Schools#2 Cafeteria Composting Programs - Holly Hill Farm


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Schools#2 Cafeteria Composting Programs - Holly Hill Farm

  1. 1. Composting at Schools Janice McPhillips Holly Hill Farm Cohasset, MA
  2. 2. What is compost? <ul><li>Decomposed organic matter (leaves, manure, kitchen scraps, grass and other yard waste), also known as humus </li></ul><ul><li>The process of decomposition of organic matter into humus </li></ul>
  3. 3. Why bother making compost? <ul><li>recycling spent resource into a useful one </li></ul><ul><li>saves on garbage disposal costs (transportation, bags, dump fees, etc.) </li></ul><ul><li>creates a valuable organic material for the garden for free (almost) </li></ul><ul><li>learning about decomposition, soil structure, and returning nutrients to the soil </li></ul>
  4. 4. What makes compost happen? <ul><li>microorganisms including bacteria, fungi, and molds </li></ul><ul><li>earthworms </li></ul><ul><li>insects including spiders, beetles, pill bugs, millipedes, and more </li></ul><ul><li>air, water, sunshine, occasional mixing, and time </li></ul>
  5. 6. How can you compost at your school? <ul><li>interested and committed teachers, administrators and custodial staff? </li></ul><ul><li>cooperative kitchen staff? </li></ul><ul><li>parents or other volunteers? </li></ul><ul><li>help the students “own” the process! </li></ul><ul><li>find a convenient site (near the garden, or cafeteria) </li></ul><ul><li>ideal site should be partially shaded, near water source </li></ul>
  6. 11. How do you get started? <ul><li>get a free compost bin from MA DEP ( ) </li></ul><ul><li>get a free compost bin from your town DPW or local garden club </li></ul><ul><li>make a bin out of pallets or chicken wire or other containment system </li></ul><ul><li>buy or make a worm bin for indoor composting </li></ul>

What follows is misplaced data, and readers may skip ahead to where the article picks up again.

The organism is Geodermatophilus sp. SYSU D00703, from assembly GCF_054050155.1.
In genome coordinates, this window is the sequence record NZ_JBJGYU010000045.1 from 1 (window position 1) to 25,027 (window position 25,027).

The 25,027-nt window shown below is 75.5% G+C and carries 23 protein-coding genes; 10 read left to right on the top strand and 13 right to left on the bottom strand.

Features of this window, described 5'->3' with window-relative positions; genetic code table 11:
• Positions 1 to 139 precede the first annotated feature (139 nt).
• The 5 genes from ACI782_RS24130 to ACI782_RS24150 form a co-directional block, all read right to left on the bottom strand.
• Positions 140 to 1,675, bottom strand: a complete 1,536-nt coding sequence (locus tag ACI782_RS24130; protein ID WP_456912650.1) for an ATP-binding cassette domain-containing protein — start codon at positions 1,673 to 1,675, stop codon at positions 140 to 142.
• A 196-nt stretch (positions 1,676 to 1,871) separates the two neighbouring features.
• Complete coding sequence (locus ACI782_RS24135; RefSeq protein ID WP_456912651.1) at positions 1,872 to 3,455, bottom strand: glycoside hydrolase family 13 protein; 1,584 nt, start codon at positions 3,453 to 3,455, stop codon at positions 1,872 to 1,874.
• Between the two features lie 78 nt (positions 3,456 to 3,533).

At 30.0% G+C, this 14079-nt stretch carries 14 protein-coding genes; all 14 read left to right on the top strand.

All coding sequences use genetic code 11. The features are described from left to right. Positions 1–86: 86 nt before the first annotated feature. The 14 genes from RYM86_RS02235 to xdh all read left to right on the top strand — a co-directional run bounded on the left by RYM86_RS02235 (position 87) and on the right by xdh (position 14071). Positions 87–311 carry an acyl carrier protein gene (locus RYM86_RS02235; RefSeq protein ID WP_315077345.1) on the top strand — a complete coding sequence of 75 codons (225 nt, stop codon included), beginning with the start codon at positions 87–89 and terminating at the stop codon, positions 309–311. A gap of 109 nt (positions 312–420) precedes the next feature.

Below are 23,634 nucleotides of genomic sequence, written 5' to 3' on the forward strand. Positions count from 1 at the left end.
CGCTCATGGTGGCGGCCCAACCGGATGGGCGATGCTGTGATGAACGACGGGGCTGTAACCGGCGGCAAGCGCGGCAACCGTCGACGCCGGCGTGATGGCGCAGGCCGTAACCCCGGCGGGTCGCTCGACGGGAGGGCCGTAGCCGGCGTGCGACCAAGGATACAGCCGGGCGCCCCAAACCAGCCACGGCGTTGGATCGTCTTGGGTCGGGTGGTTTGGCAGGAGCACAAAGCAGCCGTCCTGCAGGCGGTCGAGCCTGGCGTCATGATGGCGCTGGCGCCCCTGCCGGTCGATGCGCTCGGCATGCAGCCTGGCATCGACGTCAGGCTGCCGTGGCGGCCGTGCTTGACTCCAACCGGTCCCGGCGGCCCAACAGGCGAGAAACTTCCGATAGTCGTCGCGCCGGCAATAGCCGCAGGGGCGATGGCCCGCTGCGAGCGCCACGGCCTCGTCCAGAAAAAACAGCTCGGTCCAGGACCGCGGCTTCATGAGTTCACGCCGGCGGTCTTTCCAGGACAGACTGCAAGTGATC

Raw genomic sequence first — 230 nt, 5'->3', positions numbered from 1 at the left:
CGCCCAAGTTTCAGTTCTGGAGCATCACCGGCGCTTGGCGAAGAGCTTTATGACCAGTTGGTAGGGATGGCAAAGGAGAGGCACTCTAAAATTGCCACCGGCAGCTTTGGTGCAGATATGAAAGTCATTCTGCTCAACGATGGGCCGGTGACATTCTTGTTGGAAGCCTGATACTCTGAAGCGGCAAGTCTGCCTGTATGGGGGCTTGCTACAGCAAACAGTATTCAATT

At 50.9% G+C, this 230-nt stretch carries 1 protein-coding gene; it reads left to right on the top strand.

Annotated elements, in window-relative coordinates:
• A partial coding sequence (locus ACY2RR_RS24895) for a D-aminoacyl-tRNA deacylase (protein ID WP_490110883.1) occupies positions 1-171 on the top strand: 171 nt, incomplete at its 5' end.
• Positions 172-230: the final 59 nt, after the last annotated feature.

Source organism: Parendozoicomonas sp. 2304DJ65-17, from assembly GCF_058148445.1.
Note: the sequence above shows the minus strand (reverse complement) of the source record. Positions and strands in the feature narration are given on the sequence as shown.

7. 17. What can you compost? <ul><li>lunch scraps </li></ul><ul><li>cafeteria food preparation scraps </li></ul><ul><li>coffee from the teachers’ lounge </li></ul><ul><li>leaves and garden waste including grass clippings </li></ul><ul><li>straw, hay, or shavings </li></ul><ul><li>some paper and cardboard </li></ul><ul><li>sawdust </li></ul><ul><li>cow, chicken, or horse manure </li></ul>
  8. 21. How do you make an outdoor compost pile? <ul><li>layers of “brown” (carbon-rich) and “green” (nitrogen-rich) materials, about a 3:1 ratio by volume </li></ul><ul><li>add a shovelful of soil every 8-12” </li></ul><ul><li>water </li></ul><ul><li>stir frequently </li></ul>
  9. 22. Nitrogen and Carbon sources <ul><li>Nitrogen-rich materials: </li></ul><ul><li>food scraps including coffee grounds </li></ul><ul><li>manures </li></ul><ul><li>seaweed </li></ul><ul><li>grass clippings </li></ul><ul><li>Carbon-rich materials: </li></ul><ul><li>leaves </li></ul><ul><li>sawdust </li></ul><ul><li>newspaper </li></ul><ul><li>paper towels </li></ul><ul><li>straw or shavings </li></ul>
  10. 24. Do NOT to put into a compost pile: <ul><li>meat, dairy, bones, fatty foods like salads with dressing or peanut butter </li></ul><ul><li>dog or cat waste </li></ul><ul><li>weeds that have gone to seed </li></ul><ul><li>diseased plants </li></ul><ul><li>weeds that spread with runners </li></ul>
  11. 25. How long will it take to make finished compost? <ul><li>depends on temperature, what you put in compost, moisture, size of pile, how often it is turned </li></ul><ul><li>can take as short as 12 weeks or as long as 1 year </li></ul>
  12. 26. What can students learn from having a compost pile at your school? <ul><li>math concepts </li></ul><ul><li>observing and writing </li></ul><ul><li>predicting </li></ul><ul><li>microorganisms, earthworms, insects, pH </li></ul><ul><li>vocabulary </li></ul><ul><li>food web: producers, consumers, decomposers </li></ul>
  13. 37. What can go wrong? <ul><li>attract unwanted animals </li></ul><ul><li>bad smell </li></ul><ul><li>fruit flies </li></ul><ul><li>students putting things in compost that don’t belong </li></ul><ul><li>SNOW! </li></ul>
  14. 40. Make or buy a worm bin for indoor composting
  15. 45. How do you make a worm bin? <ul><li>buy a Rubbermaid Tough Tote </li></ul><ul><li>drill 1/8” holes every 3” around the bottom and in the cover </li></ul><ul><li>start with a damp layer of carbon rich “bedding” material like leaves, straw, or shredded paper </li></ul><ul><li>layer “greens” and “browns” in the same way you would for an outdoor bin </li></ul><ul><li>make sure to bury food scraps under a layer of bedding to prevent fruit flies </li></ul><ul><li>add red wiggler worms </li></ul>
  16. 46. Need more information? or Ann McGovern [email_address] (617) 292-5834